NAFTA: is a “bad deal” really worse than no deal for Canada?

Cathy Duval |


Notwithstanding the war of words that broke out between the Canadian and U.S. leaders in the aftermath of the G-7 leaders’ summit, we still believe that U.S. President Donald Trump will not seek to shred NAFTA. The political blowback from states (including those that voted for him), businesses and Congress (members from both sides of the aisle) could overwhelm his administration. What’s more, a months-long legal battle would inevitably ensue over whether the President has the authority to formally terminate NAFTA without congressional approval. Going beyond threats would also seriously risk one of Trump’s main talking points: the strong performance of the economy and the financial markets under his watch. The bad news is that the longer negotiations drag on, the riskier investing in Canada and Mexico could become for companies looking for guaranteed access to the U.S. market.


From this perspective, the U.S. tariffs on aluminum and steel imports can be seen as an attempt to create uncertainty in order to extract further trade concessions. “The discussions didn't get far enough to justify another postponement or an exemption,” said Commerce Secretary Wilbur Ross. The threat of tariffs on all imported cars and related parts only add to the pressure.


The strategy behind Trump's tariff tantrums

Business uncertainty created by the prospect of perpetual negotiations combined with seemingly never-ending threats of tariffs could have a greater impact over the longer term than would the actual imposition of protectionist measures. A point Trump has seized upon in the following quote:


“Nobody is moving into Mexico. As long as NAFTA is in flux, no company is going to spend a billion dollars to build an automobile plant. I told the Mexicans we can negotiate forever; as long as we have this negotiation going, nobody is going to build billion dollar automobile plants […]. “We’re getting pretty close to a deal. It could be two weeks, it could be three months, it could be five months; I don’t care.”1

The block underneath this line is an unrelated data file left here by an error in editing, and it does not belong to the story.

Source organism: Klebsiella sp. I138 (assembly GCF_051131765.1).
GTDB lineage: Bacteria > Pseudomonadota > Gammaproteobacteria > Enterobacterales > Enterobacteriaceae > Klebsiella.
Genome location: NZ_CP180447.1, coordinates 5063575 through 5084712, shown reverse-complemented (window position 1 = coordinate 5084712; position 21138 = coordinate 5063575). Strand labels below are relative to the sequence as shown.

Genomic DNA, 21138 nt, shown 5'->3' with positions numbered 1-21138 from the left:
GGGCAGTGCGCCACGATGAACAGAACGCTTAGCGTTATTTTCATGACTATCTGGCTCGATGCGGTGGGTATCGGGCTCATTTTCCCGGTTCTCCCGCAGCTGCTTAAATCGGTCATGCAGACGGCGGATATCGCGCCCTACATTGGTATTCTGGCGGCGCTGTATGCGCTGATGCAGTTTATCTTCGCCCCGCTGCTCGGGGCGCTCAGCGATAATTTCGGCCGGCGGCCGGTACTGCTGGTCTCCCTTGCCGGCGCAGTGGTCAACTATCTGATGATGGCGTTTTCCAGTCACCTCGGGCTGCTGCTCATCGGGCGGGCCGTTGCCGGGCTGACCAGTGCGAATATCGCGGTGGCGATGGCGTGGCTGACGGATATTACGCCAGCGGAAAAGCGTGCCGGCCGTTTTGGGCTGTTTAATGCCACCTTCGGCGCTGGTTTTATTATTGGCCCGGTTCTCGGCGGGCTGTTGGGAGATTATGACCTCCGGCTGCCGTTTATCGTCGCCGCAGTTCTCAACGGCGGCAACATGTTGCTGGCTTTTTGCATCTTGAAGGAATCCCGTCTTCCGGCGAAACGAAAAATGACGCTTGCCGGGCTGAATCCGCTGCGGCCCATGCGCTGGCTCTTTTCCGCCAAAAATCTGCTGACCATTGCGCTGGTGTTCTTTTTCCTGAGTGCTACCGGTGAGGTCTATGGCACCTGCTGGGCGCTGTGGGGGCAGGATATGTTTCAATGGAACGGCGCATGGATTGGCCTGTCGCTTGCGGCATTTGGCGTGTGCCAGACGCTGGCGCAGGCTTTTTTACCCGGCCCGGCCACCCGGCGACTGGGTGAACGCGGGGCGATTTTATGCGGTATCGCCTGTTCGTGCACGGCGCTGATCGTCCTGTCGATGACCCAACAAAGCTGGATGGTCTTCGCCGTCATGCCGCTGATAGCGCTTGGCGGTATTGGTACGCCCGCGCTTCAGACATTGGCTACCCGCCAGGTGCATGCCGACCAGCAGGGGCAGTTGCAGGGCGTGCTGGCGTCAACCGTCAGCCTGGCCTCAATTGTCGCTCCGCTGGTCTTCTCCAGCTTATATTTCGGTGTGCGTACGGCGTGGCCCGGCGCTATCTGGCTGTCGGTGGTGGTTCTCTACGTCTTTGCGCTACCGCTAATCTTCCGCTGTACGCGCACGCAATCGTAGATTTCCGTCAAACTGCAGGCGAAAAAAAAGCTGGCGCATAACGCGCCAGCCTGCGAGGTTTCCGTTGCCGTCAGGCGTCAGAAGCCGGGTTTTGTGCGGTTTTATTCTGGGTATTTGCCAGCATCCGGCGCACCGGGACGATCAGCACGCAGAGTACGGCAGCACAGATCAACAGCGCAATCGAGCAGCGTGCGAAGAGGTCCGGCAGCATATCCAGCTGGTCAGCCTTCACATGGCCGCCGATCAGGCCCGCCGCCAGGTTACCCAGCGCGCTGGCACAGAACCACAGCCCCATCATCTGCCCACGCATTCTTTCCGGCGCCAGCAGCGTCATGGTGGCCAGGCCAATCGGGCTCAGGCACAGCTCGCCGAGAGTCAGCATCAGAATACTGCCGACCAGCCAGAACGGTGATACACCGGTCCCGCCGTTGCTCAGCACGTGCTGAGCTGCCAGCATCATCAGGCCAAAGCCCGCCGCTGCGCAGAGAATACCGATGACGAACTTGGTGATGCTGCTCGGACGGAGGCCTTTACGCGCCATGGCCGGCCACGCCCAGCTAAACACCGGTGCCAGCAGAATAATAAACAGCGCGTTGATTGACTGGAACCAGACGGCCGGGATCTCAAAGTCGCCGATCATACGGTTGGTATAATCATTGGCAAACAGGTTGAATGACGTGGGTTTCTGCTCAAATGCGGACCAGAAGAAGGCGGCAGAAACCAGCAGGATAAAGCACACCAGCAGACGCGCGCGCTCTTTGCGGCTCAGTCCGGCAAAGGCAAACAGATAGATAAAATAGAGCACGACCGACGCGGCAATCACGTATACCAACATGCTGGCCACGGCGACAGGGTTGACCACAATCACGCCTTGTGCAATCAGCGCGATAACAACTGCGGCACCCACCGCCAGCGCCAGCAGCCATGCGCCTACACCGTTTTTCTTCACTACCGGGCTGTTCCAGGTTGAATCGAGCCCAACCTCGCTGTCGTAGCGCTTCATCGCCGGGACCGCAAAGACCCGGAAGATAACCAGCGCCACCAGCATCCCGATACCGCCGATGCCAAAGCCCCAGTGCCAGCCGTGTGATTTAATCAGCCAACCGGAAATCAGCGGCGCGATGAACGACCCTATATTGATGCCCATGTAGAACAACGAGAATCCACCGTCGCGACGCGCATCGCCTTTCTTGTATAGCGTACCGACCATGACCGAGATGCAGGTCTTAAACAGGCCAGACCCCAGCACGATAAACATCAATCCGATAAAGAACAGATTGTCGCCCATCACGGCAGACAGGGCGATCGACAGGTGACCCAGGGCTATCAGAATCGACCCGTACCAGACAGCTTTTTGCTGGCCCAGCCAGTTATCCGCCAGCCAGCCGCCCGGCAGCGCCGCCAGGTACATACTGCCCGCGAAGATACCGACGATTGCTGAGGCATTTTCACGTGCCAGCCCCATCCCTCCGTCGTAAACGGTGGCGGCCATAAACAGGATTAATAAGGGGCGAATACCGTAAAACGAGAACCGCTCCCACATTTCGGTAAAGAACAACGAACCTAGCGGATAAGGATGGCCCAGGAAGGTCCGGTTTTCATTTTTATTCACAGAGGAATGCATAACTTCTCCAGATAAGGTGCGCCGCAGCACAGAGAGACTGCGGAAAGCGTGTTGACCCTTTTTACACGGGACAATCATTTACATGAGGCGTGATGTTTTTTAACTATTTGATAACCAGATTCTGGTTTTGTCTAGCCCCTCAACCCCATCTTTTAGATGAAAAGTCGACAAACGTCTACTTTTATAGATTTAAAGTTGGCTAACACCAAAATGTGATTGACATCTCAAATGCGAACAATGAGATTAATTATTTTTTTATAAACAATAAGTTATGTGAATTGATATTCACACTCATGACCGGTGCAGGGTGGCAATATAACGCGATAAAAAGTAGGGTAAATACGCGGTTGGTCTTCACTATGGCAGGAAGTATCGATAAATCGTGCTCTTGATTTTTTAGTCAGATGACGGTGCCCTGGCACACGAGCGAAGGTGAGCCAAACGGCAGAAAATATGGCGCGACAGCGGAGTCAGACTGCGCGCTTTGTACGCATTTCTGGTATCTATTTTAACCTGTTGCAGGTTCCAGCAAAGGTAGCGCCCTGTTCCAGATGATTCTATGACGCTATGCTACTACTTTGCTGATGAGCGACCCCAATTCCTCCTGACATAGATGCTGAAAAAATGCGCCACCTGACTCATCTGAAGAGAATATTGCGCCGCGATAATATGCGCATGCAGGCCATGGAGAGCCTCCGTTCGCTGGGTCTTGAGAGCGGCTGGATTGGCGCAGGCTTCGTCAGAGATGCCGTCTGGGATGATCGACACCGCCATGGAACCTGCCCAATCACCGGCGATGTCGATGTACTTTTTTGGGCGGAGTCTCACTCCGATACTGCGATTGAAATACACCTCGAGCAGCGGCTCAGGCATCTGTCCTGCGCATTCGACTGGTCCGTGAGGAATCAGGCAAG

Canada is also feeling the wrath of uncertainty. Indeed, Bombardier is a case in point of how the threat of tariffs can upend business plans. Even though the U.S. International Trade Commission reversed the 300% duty on the C Series, the damage was done. As soon as the duty was imposed, Bombardier entered into an alliance with Airbus that included transferring part of the assembly of the C Series from Canada to the United States in a bid to ward of further tariffs. Despite its legal victory, the alliance is still going ahead with plans to build facilities in the United States as an insurance against potential further protectionist measures.



Given the prospect of never-ending negotiations, we can expect more and more people to challenge Canadian Prime Minister Justin Trudeau’s declaration that a bad deal would be worse than no deal. In their view, a flawed deal should be preferred to the risk of seeing certain companies choosing not to invest in Canada owing to uncertainty over access to the U.S. market. Trump’s musings over whether NAFTA talks should be split into separate negotiations with Mexico and Canada only adds to the uncertainty.


Canada’s difficult position is best summed up in the following quote: “With NAFTA in place, Canada is an option when globally oriented firms considered their North American strategies; without it, Canada is a smallish market that probably can be served from the U.S. or elsewhere.”2 All of this means that the longer the negotiations continue, the weaker Canada’s negotiating position could become.



1 “Trump says he’s in no hurry to finish NAFTA. That’s good because it may take awhile,” Washington Post, April 12, 2018

2 “Canada could pay a steep price for ‘progress’ in NAFTA talks,” Financial Post, January 30, 2018

Source : Economic and Strategy National Bank of Canada